Thousands of Latinos were sterilized in the 20th century. Amid COVID-19 vaccine hesitancy, they remember

(USA Today) - From the 1930s through the 1970s, for example, about a third of the female population in Puerto Rico was sterilized under population control policies that coerced women into postpartum sterilization after their second child's birth...

Thousands of Latinos were sterilized in the 20th century. Amid COVID-19 vaccine hesitancy, they remember

Consuelo Hermosillo’s 22-year-old granddaughter didn’t want to get a COVID-19 vaccine.

The office worker at a special needs center was afraid the shot would prevent her from ever getting pregnant.

The mistrust didn’t form out of thin air.

In 1973, Hermosillo, an immigrant from Mexico, worked a small catering business at home while her husband bartended and unloaded appliances at a department store. In November of that year, the 24-year-old went to a hospital for an emergency caesarian section to give birth to her third child.

The baby would be her last.

Hermosillo was sterilized without informed consent at the Los Angeles County-University of Southern California Medical Center.

“You better sign, or your baby is going to die,” she said a nurse told her.

Her signature is scribbled on aform allowing the procedure, but she doesn’t remember signing, saying she was medicated. She didn't know she was sterilized until a doctor's appointment later when she asked for birth control.

A whistleblower – a residentphysician later let go by the hospital – leaked that the practice occurred on many women. Hermosillo became one of 10 Mexican and Chicana plaintiffs in the hallmark Madrigal v. Quilligan federal class-action case, which grabbed headlines in the mid-1970s. The judge sided with Dr. Edward James Quilligan, and the women lost, but the case inspired legislation passed in 1979 to abolish the practice in California. 

The Los Angeles County Board of Supervisors issued an apology in 2018 for the coerced sterilizations, but the women did not receive reparation money as victims did in other states, such as Virginia and North Carolina.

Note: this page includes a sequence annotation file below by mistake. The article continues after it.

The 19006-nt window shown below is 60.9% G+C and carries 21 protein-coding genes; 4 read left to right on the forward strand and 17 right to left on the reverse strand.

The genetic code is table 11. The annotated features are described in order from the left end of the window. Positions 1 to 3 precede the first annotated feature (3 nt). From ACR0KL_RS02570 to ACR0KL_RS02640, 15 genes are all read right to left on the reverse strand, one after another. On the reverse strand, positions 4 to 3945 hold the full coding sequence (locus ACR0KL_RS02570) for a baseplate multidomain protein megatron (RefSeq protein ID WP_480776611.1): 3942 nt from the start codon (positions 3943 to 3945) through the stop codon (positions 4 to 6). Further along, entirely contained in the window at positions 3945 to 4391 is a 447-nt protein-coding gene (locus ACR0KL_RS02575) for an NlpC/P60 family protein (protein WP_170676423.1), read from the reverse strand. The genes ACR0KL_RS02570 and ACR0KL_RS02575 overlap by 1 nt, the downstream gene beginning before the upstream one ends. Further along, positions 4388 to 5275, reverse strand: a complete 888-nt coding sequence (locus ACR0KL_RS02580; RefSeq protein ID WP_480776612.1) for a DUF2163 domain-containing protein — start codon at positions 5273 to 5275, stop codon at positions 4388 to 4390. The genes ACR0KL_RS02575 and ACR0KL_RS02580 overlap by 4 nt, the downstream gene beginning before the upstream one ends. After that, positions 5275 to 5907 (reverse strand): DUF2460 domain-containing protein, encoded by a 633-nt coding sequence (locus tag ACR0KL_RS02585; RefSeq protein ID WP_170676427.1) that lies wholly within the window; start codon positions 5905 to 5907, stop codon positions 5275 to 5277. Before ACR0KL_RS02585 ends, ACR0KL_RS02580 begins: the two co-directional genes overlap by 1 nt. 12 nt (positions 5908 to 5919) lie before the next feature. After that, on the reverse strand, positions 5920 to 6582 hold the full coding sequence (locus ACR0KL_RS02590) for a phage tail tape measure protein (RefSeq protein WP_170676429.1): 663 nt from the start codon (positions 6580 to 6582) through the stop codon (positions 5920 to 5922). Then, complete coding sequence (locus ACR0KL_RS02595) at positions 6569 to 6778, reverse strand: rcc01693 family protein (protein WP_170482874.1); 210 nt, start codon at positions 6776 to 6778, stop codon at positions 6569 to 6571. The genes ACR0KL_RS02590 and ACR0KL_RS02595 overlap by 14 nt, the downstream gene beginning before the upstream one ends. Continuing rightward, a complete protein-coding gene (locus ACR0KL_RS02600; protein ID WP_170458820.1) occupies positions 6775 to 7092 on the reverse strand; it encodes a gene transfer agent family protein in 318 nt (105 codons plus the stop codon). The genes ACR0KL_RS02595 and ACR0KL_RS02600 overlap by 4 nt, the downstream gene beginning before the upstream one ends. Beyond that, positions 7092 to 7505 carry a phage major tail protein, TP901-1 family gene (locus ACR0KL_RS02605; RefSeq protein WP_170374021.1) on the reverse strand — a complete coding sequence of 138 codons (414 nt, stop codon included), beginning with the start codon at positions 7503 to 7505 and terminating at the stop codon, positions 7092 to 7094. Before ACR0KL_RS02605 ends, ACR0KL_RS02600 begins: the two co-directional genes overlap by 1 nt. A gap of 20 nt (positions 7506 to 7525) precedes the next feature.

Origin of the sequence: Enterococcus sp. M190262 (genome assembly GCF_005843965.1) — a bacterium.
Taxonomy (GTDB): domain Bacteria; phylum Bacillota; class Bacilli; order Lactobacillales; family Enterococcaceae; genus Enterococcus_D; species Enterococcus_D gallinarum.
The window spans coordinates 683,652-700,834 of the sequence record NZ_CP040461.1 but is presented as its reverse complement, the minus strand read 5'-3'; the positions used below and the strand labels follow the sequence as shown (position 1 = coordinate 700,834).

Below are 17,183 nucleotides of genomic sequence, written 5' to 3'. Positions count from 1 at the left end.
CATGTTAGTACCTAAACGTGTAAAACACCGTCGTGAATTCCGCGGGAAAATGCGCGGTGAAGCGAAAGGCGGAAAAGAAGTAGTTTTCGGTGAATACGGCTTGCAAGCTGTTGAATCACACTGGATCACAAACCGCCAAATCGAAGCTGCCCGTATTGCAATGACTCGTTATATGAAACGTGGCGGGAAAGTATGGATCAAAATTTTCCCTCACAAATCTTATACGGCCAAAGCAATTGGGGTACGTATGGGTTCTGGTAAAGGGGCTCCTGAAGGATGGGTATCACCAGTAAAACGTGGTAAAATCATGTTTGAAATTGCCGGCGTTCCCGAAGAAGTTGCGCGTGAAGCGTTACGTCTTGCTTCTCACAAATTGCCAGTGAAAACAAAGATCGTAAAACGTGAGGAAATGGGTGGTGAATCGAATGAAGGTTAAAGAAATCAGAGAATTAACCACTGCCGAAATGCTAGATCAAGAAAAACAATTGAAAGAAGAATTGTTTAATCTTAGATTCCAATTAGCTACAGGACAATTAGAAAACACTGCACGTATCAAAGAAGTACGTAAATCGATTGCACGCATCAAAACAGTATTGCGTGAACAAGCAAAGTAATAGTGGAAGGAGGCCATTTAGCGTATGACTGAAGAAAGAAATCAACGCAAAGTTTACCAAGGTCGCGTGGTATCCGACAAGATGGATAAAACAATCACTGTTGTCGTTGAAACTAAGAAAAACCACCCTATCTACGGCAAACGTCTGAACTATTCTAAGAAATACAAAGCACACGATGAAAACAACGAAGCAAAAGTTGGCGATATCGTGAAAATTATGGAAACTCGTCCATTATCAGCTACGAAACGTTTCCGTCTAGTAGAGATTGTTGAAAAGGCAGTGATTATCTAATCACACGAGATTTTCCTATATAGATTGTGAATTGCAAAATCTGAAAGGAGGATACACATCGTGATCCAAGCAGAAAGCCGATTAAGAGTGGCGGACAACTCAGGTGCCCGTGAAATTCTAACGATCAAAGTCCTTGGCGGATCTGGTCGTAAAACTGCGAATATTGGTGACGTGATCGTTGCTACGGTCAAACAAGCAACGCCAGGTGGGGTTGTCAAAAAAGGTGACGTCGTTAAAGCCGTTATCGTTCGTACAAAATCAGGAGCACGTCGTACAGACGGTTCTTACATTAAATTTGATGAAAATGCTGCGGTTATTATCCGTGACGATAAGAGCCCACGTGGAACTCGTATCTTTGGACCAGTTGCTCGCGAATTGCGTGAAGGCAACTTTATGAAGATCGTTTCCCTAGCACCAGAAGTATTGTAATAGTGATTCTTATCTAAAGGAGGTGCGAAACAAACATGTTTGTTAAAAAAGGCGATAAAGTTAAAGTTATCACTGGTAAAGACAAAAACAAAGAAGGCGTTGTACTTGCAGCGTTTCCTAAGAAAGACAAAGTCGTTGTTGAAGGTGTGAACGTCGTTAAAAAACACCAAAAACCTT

"As far as justice, they never received that," said Virginia Espino, who documented the women's stories as co-producer of a film called "No Mas Bebés," ("No More Babies" in Spanish).

Espino, a professor at the University of California, Los Angeles, and an expert in reproductive injustice, said it’s unclear how many women were sterilized at the LAC-USC medical center. The lawyer for the women who brought the lawsuit estimated "hundreds.”

Many didn’t speak fluent English and didn’t understand forms they signed, and in some cases, they were coerced into signing. Many had labor complications and were told lies that they or their babies would die if they didn't sign.

Insidious sterilizations didn’t occur inside that hospital only. Throughout the 20th century, about 20,000 women and men were sterilized in California alone under state eugenics policies, according to researchers, including University of Michigan professor Alexandra Minna Stern. The policies targeted patients of state-run asylums or group homes. A disproportionate number were Hispanic.

As COVID-19 vaccine rollout continues, hesitancy among vulnerable communities, including Hispanic people, is piqued – and history is unearthed.

Experts and those within the communities say the skepticism partly stems from unethical medical practices that targeted people of color. Unwanted sterilizations didn’t occur just in California among Mexican women but among Black women in the South, as well as Native American women.

'It's not a pretty picture':Why the lack of racial data around COVID-19 vaccines is 'massive barrier' to better distribution